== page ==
Britten and Freeman see Hudson, who tells them that Charlie Simmons' father Ben Simmons had been bankrolling his boxing training. However, when Simmons pere died, Charlie cut Hudson off. Hudson tried to sue Charlie for a share of Ben Simmons' inheritance, but couldn't keep it up. Hudson has no alibi for the night of Charlie's murder -- he was training alone. Back at the station, they look up the terms of Ben Simmons' will, and it turns out that with Charlie dead, Hudson stands to inherit the Simmons fortune. They now have motive and opportunity. If Hudson did kill Simmons, though, then the robbery of the safe must be a red herring, as the money in it would be Hudson's anyway with Simmons dead.

Britten and Freeman go out to interview Simmons' neighbors to see if any of them can identify Hudson's pickup truck. It turns out that one neighbor has a surveillence camera pointed more-or-less in the direction of Simmons' house. They now have a video record of who was at Simmons' house when he was murdered.

In the real world, Vega calls Britten to tell him they've recovered Ng's cell phone. However, Britten is made uneasy when he can find no evidence on it that Ng and Fuller were having an affair. Why would Fuller make up an affair? Vega asks. Because, Britten says, an affair would make everyone think that Ng jumped rather than was pushed.

Britten and Vega investigate Ng's house. They can still find no evidence of Ng's affair with Fuller. Britten's subconscious prompts him with a memory of the safe in Simmons' bathroom in the dream world, and Britten searches Ng's bathroom. He finds a can of the same shaving cream he saw in his dream, picks it up, and hears it rattle. He unscrews a false bottom, and inside is the key to a safety deposit box.

Looking in the box, Britten and Vega find a research report. It turns out that the report showed that the company's research into silicon chip manufacturing had gone down a blind alley. Fuller and Knox were keeping the information from the company's investors, and Ng was threatening to go public. Fuller had an alibi for the time fo Ng's death, but Knox did not. Britten has the stain on Kate Porter's dress tested, and it held the same mix of wine and Ng's prescription drug that was found in Ng's body after her death. It was Knox who drugged Ng and pushed her overboard, while Fuller made up the story that they were having an affair to create a motive for Ng's supposed suicide.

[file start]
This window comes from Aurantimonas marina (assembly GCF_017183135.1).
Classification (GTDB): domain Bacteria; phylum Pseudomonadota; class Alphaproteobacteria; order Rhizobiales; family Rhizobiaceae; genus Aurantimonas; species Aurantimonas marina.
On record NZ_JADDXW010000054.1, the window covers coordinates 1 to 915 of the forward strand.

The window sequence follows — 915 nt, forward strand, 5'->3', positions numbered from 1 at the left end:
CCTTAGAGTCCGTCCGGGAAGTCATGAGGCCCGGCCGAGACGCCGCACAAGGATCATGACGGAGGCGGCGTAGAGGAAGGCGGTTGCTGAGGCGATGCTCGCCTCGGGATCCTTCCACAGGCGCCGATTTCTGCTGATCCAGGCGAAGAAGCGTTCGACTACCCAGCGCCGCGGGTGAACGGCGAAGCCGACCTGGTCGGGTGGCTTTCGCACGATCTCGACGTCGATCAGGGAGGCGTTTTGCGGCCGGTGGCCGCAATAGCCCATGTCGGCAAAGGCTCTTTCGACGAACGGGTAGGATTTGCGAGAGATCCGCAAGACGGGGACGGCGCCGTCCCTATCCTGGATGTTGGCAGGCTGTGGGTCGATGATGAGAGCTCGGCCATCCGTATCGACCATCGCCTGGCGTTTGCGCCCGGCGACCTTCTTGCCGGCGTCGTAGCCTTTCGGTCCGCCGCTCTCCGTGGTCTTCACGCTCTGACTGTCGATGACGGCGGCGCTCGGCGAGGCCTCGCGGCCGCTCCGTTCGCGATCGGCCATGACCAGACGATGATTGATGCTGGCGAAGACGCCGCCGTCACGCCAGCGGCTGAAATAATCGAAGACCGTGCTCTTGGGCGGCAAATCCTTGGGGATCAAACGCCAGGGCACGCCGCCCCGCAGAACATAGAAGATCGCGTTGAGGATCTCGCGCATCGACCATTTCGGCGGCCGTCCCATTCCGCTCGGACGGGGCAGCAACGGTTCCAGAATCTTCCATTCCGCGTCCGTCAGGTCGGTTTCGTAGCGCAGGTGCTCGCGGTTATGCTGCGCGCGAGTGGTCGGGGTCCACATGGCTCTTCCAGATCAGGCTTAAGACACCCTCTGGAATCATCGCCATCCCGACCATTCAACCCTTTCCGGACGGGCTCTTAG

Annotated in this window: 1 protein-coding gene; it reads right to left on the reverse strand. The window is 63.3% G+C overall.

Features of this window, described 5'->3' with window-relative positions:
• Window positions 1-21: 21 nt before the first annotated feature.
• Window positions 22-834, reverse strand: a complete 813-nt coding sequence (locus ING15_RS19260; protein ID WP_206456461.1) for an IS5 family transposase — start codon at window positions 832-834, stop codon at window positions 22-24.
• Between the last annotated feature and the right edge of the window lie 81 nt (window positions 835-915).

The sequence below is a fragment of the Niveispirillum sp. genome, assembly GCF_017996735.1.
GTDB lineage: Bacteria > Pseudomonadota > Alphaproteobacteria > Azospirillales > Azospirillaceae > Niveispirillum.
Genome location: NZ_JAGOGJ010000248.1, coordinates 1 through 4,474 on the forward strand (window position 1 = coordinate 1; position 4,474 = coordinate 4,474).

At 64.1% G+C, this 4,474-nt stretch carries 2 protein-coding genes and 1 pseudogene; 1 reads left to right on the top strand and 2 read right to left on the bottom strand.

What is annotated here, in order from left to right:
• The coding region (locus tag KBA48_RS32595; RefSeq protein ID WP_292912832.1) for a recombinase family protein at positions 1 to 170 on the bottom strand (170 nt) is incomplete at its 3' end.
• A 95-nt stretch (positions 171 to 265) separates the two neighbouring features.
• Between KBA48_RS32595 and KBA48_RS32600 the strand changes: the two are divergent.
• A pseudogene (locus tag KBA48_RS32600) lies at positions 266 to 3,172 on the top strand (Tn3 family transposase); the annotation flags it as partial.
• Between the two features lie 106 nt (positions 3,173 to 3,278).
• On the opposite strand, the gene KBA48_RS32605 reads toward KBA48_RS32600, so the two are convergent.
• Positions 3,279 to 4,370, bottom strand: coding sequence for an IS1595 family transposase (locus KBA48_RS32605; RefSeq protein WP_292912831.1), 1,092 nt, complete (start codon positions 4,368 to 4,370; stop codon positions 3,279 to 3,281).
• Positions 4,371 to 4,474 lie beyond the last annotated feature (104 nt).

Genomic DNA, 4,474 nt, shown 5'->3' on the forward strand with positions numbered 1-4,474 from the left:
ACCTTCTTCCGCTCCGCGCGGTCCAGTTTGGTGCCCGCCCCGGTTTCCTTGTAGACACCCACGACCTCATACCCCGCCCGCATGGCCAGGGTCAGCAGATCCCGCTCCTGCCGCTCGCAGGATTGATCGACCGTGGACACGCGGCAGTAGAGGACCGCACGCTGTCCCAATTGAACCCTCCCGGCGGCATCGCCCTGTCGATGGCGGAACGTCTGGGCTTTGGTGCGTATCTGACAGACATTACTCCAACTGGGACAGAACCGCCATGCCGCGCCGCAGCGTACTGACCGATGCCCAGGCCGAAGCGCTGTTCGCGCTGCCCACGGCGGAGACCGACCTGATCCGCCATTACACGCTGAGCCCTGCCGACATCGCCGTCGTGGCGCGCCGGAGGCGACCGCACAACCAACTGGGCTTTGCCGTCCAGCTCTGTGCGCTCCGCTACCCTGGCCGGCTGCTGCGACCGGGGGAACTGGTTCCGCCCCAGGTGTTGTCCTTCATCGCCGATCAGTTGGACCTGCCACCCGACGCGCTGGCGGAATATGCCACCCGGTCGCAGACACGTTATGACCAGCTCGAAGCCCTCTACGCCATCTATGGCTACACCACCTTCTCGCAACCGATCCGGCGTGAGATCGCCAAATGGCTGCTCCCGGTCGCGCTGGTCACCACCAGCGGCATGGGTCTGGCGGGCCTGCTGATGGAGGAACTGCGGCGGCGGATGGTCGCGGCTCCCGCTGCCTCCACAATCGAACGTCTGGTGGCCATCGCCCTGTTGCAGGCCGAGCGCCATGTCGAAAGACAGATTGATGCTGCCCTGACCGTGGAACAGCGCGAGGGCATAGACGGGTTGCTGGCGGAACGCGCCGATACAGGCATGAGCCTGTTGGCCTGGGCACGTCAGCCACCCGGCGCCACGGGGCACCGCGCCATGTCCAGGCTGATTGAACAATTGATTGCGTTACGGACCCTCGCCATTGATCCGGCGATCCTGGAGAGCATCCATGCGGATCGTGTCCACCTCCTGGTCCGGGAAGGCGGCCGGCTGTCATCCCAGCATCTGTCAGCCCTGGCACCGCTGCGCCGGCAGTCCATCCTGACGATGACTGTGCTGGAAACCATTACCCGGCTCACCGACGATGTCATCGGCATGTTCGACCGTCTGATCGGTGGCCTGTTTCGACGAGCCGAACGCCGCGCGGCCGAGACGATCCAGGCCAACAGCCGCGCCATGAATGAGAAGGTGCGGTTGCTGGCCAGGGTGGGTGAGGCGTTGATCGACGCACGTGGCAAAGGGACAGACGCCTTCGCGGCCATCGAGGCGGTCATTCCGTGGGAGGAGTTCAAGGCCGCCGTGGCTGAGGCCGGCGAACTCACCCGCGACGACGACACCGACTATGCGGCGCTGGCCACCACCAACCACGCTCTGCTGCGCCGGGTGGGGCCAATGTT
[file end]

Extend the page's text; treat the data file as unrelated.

In the dream world, Britten and Freeman play back the video for the night of Simmons' murder. They do not find Hudson's truck on the scene; instead, they find Porter's car. Britten and Freeman interrogate Porter, and she admits that she was broke and jonesing for a hit, and gave her dealer, Leon, the code for Simmons' house. She says that Leon told her he would just scare Simmons into opening the safe for him. Leon, of course, killed Simmons, making Porter an accessory to murder.

Back in reality, Dr. Lee points out that Britten has created two lives for Porter after her sister's death, one where she successfully dealt with the loss, and one where she didn't. Britten says the two lives are different, but equally plausible.

In the dream world, Dr. Evans asks Britten what he thinks caused Porter's life to go in one direction or the other. Talking to Porter in reality, Britten learns that she blames herself for her sister's death, and was determined to punish herself. Her mother refused to give up on her, and eventually was able to help her out of her depression. Talking to dream Porter in prison, Britten is told that Porter's mother did finally give up on her, and her downward spiral continued.

In the dream world, Britten finds Rex staring at the broken tennis racquet. He refuses to accept Rex's silence, and eventually Rex admits that he got angry because it was Hannah's racquet that Cole broke. He never used it, he just kept it in his bag as a way of keeping his mother's memory alive. Whenever he thinks about Cole breaking the racquet, he gets angry again. Britten tells it's all right, he still gets angry himself. The next day, Rex apologizes to Cole, and they make up.

Kyle Killen, the creator of Awake, has stated that one of the worlds is in fact a dream, and one is real. Britten, though, insists on thinking of both worlds as real, and since the audience identifies with Britten, they also tend to think of both worlds as real. In "Kate Is Enough", though, we see proof that one of the worlds is actually a dream. If both worlds were real, diverging from each other after Britten's accident, then the only changes between them would be those resulting from the different outcomes of the accident four months earlier. The alternate Kate Porters, though, have been growing apart for years, enough time for the real Porter to become an investment banker and move to New York, while the dream Porter becomes a drug addict. After tonight's episode, Detective Britten can no longer maintain the pretense that both worlds might be real. One of his therapists is right -- one of the worlds is an elaborate construct he has created to avoid dealing with the death of a family member. Whether he comes to see that Dr. Lee is right, and the world where Hannah survived is the real one, remains to be seen.

On the other hand . . .